Up to $4.1 million in non-dilutive funding from nonprofit CARB-X was announced this week for Summit Therapeutics to help develop a first-in-class antibiotic to treat multidrug-resistant infections, and specifically, carbapenem-resistant Enterobacteriaceae (CRE) infections.
This funding will aid Summit in progressing its SMT-738 antibiotic project through both preclinical and Phase 1a clinical development. Discovered by Summit’s proprietary Discuva Platform, the antibiotic acts through an essential lipid transport system in Gram-negative bacteria. Pairing with this target, the antibiotic could help reduce the risk of pre-existing resistance and allow for more effective treatment of CRE-related infections that currently have little treatment recourse.
Phase one studies are expected to begin in 2023. What’s more, the company could receive an additional $3.7 million in funding for its efforts if CARB-X deems certain milestones to be achieved.
“The world urgently needs innovative therapeutics to address life-threatening pathogens that are constantly developing new ways of resisting the effects of antibiotics that are designed to kill them,” Erin Duffy, R&D Chief of CARB-X, said. “Summit’s SMT-738 represents a novel class that has a new mechanism of inhibition of bacterial cell membrane biosynthesis. These degrees of novelty combine to offer a potential advantage where antibiotic resistance is concerned.”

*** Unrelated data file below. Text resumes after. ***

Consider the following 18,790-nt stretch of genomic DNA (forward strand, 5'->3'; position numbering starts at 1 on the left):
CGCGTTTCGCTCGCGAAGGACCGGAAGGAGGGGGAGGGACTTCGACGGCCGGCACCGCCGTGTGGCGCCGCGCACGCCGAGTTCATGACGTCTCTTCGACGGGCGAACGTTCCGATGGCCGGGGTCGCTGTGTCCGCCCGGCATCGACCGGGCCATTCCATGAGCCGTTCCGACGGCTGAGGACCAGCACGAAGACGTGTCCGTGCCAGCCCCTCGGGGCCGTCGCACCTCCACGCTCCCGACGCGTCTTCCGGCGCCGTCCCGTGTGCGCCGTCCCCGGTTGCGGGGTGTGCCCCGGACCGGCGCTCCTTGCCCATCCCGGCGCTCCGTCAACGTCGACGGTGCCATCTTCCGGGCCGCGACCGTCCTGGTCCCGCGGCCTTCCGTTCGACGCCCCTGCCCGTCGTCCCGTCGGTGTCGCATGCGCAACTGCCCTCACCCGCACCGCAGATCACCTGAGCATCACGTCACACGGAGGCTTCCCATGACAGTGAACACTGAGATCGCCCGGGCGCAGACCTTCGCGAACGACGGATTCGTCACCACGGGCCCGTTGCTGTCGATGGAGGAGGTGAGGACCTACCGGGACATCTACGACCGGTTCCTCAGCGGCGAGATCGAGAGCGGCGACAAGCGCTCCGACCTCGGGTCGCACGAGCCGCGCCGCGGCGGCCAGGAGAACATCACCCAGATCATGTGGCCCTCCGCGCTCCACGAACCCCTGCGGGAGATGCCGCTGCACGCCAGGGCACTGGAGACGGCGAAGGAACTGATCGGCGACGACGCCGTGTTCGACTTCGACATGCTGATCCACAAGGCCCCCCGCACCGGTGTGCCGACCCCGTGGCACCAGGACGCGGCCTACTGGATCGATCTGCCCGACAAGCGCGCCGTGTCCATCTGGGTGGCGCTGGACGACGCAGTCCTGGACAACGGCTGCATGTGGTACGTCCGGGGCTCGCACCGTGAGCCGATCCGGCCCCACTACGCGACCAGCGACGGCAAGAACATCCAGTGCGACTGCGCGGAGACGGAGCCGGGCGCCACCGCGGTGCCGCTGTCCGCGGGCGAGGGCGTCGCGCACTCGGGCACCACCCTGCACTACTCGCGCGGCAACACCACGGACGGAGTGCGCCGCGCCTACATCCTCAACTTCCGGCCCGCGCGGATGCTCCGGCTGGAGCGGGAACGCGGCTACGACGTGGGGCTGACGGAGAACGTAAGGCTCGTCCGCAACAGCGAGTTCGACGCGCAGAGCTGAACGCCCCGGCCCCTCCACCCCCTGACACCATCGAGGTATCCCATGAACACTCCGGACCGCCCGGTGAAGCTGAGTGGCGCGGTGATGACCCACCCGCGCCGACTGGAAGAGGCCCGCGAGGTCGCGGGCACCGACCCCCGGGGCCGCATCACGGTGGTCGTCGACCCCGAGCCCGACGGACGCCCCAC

Drug-resistant pathogens have been dubbed a critical priority by the World Health Organization (WHO) and an urgent threat by the U.S. Centers for Disease Control and Prevention (CDC). CRE, in particular, are a family of bacteria that cause deadly infections that spread quickly and have little means of treatment. They resist all existing antibiotics and are particularly prevalent in healthcare settings. Responsible for an estimated 1,100 patient deaths each year, according to the CDC, they can also cause bloodstream infections, urinary tract infections, and hospital-acquired pneumonia.
“With the growing threat of antibiotic resistance, particularly with respect to CRE infections, SMT-738 is clearly differentiated from all agents, including the beta-lactamase inhibitors, that are currently used to treat such infections,” Dr. David Powell, Summit’s Chief Scientific Officer, said. “Having encountered no existing resistance in clinical isolates to the novel chemistry of SMT-738, the ability of our drug molecule to reset the clock against growing resistance is critical in our collective fight against these pathogens causing an urgent public health threat.”